One way of making this drape is to place one layer of the sheet on a flat die provided with recesses slightly larger than the magnets. The bottoms 0f the recesses are connected with means for drawing the air out of them so `that the portions of the flexible material overlying the recesses will be drawn down into them. The magnets then are laid on the material in the recesses, above which the magnets extend for about half their thickness, and the other layer of sheet material is laid over them. A top die, recessed like the bottom one, then is forced down to press the two layers tightly together around the magnets to form the exible sheet with the magnets embedded in it. An adhesive between the layers may join them together, or the dies may be heated to fuse the layers when certain materials are used. The sheet tightly engages the magnets to hold them in place and seals them from the atmosphere so that they cannot rust.

The magnets are arranged closely enough together to assure at least one magnet attracting and holding a surgical instrument laid on the drape, no matter in what position the instrument may be placed. The instruments 3, 4, S can be placed, or even dropped carelessly, on this drape and yet they will not fall olf because the magnets hold them securely. The instruments cannot possibly slide off` the drape. This drape can be laid over any portion of the patient and will stay in place, because the protrusions from the body of the sheet form a non-skid surface, and the weight of the magnets causes the sheet to conform to the underlying contours of the surface supporting the drape. After use, the drape can be washed and sterilized and rolled into a small roll for storage.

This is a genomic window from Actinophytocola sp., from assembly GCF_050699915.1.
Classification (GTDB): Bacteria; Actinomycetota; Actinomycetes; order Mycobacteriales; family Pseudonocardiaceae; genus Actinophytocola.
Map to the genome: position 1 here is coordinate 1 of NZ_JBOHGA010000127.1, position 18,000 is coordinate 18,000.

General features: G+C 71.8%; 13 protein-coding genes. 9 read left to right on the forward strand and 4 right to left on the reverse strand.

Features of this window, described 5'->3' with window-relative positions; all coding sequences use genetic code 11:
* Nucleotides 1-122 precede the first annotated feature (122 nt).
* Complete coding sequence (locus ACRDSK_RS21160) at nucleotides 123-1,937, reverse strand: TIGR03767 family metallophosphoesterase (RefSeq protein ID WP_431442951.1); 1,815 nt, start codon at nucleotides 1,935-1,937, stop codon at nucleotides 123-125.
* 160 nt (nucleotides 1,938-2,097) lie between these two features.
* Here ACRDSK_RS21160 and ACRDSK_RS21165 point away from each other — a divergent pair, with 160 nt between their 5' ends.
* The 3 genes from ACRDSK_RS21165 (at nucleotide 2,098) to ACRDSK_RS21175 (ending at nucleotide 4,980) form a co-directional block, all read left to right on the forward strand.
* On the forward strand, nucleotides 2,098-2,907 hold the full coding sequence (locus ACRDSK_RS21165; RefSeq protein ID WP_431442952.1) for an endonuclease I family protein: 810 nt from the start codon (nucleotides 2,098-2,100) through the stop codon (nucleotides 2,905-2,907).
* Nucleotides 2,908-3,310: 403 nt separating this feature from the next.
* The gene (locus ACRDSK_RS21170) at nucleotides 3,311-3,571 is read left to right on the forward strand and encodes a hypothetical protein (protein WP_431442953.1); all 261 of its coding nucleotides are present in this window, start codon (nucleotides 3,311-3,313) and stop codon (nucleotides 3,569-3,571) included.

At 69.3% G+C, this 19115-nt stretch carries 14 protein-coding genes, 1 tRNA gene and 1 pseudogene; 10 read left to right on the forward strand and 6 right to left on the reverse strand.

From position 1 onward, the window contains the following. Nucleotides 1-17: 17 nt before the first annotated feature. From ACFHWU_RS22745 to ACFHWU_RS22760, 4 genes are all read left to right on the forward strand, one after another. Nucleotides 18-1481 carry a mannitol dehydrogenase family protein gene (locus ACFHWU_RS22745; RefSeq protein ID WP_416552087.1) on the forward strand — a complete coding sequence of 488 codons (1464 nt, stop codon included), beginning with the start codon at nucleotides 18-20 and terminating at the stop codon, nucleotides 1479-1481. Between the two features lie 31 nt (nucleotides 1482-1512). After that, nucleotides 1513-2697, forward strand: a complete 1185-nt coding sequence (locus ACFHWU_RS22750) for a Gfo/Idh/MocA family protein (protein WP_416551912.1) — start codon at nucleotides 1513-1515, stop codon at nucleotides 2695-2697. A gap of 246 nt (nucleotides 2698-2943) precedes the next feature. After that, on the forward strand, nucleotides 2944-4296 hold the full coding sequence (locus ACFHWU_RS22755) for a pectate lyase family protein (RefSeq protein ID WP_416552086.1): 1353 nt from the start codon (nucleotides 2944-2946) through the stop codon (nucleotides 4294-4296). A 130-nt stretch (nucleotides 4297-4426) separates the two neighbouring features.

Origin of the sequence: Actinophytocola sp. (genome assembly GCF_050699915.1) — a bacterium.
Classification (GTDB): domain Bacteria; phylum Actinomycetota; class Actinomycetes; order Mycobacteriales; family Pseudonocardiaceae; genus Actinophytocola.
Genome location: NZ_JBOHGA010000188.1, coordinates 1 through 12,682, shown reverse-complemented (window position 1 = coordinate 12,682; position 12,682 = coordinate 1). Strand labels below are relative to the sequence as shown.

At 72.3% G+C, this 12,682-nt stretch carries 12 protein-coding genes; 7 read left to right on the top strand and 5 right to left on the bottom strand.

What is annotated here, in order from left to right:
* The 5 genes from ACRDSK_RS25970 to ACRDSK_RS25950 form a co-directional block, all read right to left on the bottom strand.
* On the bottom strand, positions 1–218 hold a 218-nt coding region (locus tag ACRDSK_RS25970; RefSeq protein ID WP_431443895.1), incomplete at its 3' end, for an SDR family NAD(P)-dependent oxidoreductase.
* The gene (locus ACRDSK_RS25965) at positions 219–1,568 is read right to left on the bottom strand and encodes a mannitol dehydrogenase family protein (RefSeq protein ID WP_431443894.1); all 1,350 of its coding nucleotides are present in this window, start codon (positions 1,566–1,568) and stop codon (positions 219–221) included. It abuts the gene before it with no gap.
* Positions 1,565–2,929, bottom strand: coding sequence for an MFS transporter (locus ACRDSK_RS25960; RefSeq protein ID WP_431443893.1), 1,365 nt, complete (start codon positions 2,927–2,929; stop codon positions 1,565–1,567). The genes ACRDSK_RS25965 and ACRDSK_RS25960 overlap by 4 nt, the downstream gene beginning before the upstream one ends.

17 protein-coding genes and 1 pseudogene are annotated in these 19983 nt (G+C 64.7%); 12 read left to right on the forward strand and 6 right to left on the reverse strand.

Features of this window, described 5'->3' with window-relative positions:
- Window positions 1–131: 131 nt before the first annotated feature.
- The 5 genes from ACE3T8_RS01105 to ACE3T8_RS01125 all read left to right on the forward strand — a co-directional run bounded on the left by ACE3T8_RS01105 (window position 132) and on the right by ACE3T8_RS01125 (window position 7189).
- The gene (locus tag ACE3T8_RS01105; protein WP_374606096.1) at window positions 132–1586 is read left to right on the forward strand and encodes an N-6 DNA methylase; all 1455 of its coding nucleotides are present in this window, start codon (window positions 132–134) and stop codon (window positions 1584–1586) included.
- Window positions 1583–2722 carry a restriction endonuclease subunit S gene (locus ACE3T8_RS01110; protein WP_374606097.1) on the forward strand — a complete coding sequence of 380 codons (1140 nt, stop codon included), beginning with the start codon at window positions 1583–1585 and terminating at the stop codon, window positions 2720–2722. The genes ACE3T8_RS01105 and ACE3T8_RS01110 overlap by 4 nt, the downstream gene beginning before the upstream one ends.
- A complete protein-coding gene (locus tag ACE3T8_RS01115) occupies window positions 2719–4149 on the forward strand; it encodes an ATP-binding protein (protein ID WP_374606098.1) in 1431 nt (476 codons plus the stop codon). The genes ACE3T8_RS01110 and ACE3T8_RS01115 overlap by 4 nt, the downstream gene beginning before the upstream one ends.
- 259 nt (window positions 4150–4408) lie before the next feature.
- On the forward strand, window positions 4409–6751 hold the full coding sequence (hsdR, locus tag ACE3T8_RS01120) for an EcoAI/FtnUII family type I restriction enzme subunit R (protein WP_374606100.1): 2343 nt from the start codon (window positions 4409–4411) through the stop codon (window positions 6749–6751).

I claim:

1. A surgical drape adapted to be laid upon a patient undergoing surgery, comprising an exposed flexible sheet formed of two superimposed layers of impervious synthetic plastic material, and a plurality of rows of spaced bar magnets between said layers, said layers completely covering all of the magnets and being sealed together throughout their areas except where spaced apart by the magnets, and said layers tightly engaging and conforming to the contours of the magnets between them to provide portions of the layers that project from the opposite sides of the remainder of the sheet between the magnets for engagement by metal surgical instruments to be held thereon by the sealed-in magnets.

References Cited UNITED STATES PATENTS 2,597,601 5/1952 Sherman 335-303 X 361,248 4/1887 Winton 335-285 237,939 2/1881 Wilson 12S-1.3

ROBERT F. BURNETT, Primary Examiner M. A. LITMAN, Assistant Examiner U.S. Cl. XR. 12S-1.3; ll-120

Patent Citations
Cited PatentFiling datePublication dateApplicantTitle
US237939 *Sep 22, 1880Feb 15, 1881 William wilson
US361248 *Oct 28, 1885Apr 12, 1887 Holder for metal articles
US2597601 *Aug 23, 1948May 20, 1952Harry W BaconFisherman's hatband
Referenced by
Citing PatentFiling datePublication dateApplicantTitle
US3546643 *Jan 16, 1969Dec 8, 1970Virostek Catherine APad for surgical instruments or the like
US3727658 *Sep 22, 1971Apr 17, 1973Instranetics IncReceiver for surgical implements
US3861521 *Apr 17, 1973Jan 21, 1975Mildred V BurtzDisposable suture organizer
US3944069 *Jan 8, 1974Mar 16, 1976Eldridge Jr John DReceiver for disposable surgical implements